Utteridge TD, Gebski V, Finnie JW, Vernon-Roberts B, Kuchel TR.

In 1997 Repacholi and his colleagues reported that exposure of mice to radiofrequency (RF) radiation at 900 MHz for 18 months increased the incidence of lymphoma. These authors stated that there was a need to "replicate and extend" their study. Utteridge and co-authors carried out a replication study using the same strain of mice as in Repacholi's - one that is particularly prone to develop lymphoma. They included refinements designed to overcome perceived shortcomings in the original study:
  • A wide variation in SAR because the mice were unrestrained;
  • the use of a single-exposure level, which meant that no inference could be drawn about whether a dose-response relationship existed;
  • the lack of standardized assessment criteria for deciding which mice would be selected for necropsy;
  • mice selected for necropsy were not replaced with tissue-equivalent phantoms, consequently altering the dosimetry in the remaining mice;
  • the disposal of the surviving mice without performing necropsies to back the assumption that there were no relevant diseases in those mice.
  • no normal mice were studied to determine if the effect was unique to the cancer-prone mice

The authors used a double-blind design. A total of 120 heterozygous (lymphoma-prone) and 120 wild-type mice were exposed at each of the exposure levels (SARs 0.25, 1.0, 2.0 and 4.0 W/kg); 120 mice of each strain were sham-exposed; and there were 120 freely moving negative control mice of each strain. Thirty heterozygotes and 30 wild-type mice were used as positive controls by injecting them with ethylnitrosurea and sham-exposing them. One hundred sentinel mice were also used for health monitoring purposes. Hence a total of 1600 mice were used in the study. The mice were exposed to RF radiation at 898.4 MHz or sham-exposed for 1 hour/day, 5 days/week for up to 24 months. The mice were restrained during exposure. The dosimetry was checked independently at regular intervals by staff of the Australian Radiation Protection and Nuclear Safety Agency and the Defence Science Technology Organization. The other shortcomings of the Repacholi study were addressed appropriately.

Utteridge and colleagues found that different types of lymphomas occurred - lymphoblastic lymphomas usually developed before age 10 months, and non-lymphoblastic at more than 10 months. A few other types of tumours were found in a small number of the animals. The tumour incidences were no higher in the exposed mice than in the sham-exposed, either for lymphoma or for total tumour incidence. There was no evidence of a dose-dependent trend. For lymphoblastic lymphoma there was actually a decreased incidence of tumours in the exposed mice, although this reached statistical significance only for the 0.25 W/kg group.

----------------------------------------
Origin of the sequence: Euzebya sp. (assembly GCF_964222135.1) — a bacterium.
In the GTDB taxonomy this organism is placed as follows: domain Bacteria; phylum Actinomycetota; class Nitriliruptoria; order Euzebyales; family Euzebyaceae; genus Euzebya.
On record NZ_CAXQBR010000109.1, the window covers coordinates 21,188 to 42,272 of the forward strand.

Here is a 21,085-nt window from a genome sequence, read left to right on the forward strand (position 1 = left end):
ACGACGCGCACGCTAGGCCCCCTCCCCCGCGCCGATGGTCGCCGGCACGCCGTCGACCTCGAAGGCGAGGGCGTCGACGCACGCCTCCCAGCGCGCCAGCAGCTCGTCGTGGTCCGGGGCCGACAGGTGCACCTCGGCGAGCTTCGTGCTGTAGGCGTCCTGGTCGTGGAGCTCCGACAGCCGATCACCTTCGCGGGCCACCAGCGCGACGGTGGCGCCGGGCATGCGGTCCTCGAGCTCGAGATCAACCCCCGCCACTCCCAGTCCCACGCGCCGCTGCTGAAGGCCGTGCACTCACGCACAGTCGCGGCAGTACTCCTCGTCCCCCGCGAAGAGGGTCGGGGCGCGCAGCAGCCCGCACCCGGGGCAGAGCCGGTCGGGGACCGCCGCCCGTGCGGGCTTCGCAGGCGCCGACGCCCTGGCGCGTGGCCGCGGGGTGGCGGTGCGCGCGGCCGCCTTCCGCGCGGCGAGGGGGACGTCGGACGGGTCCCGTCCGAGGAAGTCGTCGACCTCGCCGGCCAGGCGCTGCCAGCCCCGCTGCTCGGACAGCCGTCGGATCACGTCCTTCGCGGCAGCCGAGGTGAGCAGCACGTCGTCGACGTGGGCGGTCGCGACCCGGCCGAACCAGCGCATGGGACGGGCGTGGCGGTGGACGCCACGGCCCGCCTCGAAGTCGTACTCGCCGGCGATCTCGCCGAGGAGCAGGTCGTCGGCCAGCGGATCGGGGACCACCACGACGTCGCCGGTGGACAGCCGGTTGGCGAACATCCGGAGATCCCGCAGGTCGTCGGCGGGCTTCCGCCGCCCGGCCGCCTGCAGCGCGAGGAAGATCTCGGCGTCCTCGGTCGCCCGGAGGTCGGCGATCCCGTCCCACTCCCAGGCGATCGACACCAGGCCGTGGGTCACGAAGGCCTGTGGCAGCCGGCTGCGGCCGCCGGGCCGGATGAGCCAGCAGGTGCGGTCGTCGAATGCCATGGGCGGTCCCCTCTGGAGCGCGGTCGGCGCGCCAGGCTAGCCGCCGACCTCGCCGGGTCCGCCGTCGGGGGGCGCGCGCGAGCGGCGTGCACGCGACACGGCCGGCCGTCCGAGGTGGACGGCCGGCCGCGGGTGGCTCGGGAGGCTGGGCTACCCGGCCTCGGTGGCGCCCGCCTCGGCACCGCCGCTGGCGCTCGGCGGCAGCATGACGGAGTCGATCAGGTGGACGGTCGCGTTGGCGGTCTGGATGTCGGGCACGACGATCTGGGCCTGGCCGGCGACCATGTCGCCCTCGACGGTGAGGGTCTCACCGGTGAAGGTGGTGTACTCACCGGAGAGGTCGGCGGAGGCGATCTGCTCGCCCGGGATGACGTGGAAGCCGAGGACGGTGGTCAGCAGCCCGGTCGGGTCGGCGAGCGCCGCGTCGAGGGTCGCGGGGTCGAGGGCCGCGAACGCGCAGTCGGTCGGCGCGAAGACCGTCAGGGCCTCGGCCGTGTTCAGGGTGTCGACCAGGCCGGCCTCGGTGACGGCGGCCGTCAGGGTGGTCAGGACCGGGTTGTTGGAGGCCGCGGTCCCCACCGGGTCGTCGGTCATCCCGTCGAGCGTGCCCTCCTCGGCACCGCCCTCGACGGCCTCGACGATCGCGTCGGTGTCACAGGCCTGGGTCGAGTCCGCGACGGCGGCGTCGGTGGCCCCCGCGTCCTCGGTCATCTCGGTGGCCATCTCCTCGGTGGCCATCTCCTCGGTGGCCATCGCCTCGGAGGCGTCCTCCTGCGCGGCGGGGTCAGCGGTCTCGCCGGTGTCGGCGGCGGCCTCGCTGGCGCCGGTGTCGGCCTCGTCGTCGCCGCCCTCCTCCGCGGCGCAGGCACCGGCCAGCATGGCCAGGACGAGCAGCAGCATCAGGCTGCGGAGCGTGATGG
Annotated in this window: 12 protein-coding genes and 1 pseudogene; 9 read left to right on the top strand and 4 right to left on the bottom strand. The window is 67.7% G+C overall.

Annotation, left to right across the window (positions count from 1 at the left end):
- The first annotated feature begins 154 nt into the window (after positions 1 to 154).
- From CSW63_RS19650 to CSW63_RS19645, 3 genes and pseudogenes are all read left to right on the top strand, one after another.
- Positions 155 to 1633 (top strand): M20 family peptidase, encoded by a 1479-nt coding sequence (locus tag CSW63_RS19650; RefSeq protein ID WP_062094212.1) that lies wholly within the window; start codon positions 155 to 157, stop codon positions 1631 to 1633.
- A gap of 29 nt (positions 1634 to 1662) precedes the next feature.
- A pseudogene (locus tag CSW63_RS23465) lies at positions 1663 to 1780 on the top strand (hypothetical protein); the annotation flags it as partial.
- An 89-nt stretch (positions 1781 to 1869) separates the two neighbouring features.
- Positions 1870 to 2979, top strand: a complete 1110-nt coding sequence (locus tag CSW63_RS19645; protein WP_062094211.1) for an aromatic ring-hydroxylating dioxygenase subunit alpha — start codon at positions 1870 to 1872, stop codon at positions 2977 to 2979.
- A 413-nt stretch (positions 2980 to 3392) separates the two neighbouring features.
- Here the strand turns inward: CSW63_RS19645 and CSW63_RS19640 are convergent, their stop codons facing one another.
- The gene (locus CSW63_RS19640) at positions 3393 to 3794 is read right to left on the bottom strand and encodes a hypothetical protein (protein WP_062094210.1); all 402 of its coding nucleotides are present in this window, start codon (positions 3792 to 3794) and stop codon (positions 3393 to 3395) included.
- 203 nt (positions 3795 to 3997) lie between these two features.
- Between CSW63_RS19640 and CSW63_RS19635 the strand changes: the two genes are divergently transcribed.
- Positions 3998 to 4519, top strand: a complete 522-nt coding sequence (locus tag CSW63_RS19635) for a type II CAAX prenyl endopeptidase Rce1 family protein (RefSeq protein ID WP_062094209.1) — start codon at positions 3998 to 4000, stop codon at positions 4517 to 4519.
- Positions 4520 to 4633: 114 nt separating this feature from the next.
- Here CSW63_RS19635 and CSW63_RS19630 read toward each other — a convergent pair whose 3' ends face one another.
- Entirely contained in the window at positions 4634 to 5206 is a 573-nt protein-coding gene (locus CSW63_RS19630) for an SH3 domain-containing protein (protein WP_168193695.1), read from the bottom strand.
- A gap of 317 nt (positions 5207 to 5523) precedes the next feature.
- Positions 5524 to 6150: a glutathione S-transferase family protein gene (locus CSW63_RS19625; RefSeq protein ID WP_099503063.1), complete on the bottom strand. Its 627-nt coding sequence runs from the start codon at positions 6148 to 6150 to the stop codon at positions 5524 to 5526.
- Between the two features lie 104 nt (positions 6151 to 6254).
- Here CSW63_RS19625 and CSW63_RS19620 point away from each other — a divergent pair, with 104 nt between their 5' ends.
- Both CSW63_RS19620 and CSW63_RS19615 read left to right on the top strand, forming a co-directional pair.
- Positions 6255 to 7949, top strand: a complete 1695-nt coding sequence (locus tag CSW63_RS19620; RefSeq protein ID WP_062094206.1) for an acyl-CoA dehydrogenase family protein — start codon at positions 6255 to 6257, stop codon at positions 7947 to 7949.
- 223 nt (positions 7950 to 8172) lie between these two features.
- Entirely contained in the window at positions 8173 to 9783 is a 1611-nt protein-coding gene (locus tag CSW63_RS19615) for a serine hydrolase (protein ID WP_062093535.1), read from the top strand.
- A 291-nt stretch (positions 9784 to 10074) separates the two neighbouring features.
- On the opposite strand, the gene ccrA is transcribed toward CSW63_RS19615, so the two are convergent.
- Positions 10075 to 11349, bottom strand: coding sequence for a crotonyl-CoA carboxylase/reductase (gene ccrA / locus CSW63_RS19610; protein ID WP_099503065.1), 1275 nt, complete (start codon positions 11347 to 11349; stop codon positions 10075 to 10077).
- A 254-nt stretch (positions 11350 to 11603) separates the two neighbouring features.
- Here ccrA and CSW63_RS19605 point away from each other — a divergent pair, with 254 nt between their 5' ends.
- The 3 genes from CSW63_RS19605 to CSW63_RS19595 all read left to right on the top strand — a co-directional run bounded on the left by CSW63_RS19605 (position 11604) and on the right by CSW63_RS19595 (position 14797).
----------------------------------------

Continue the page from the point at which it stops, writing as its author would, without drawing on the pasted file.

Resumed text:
In summary, this study did not confirm the findings of the Repacholi study, in that there was no evidence of an increase in lymphoma incidence after RF-field exposure.

The study was funded by the Australian National Health & Medical Research Council and was carried out at the University of Adelaide.

Addendum (March, 2003): In the February 2003 issue of "Radiation Research", three letters were published that raised concerns about the above paper:

  • There was an apparent discrepancy in the survival figures quoted in different parts of the paper
  • Restraint of the mice could have produced stress that might obscure the effect of the exposure
  • The incidence of lymphoma in sham-exposed mice was 75%, much higher than the 20 - 30% seen in other studies
  • The variability in size of the mice and in their weight gain could affect the SAR
  • The animals were exposed for one hour once per day to the radiation, rather than the 30 minutes twice per day in the Repacholi study. This could have altered the effect of the "sleep-wake cycle".

Utteridge and colleagues replied to these concerns.
They do not feel that immobilization stress is a factor since there was no difference in tumour incidence between sham-exposed mice (who were restrained) and cage control mice (who were not). These data were not given in the original paper.
With regard to the main criticism of an apparent discrepancy in survival figures, the authors state that their survival curve used "days of exposure" on the x-axis rather than absolute age. Since the mice were not exposed on weekends or other holidays their survival time appeared shorter, in their original paper, than it actually was. They go on to say that when absolute age is used the survival of their control mice at 18 months is about the same as those in the Repacholi study.
They do not adequately address the comments about time of exposure or SAR values.

Several researchers have said that the use of "days of exposure" rather than "absolute age" in the survival curve is highly unusual, according to "Microwave News" in the January/February 2003 issue.

Other attempts to replicate the Repacholi study are underway at the present time.

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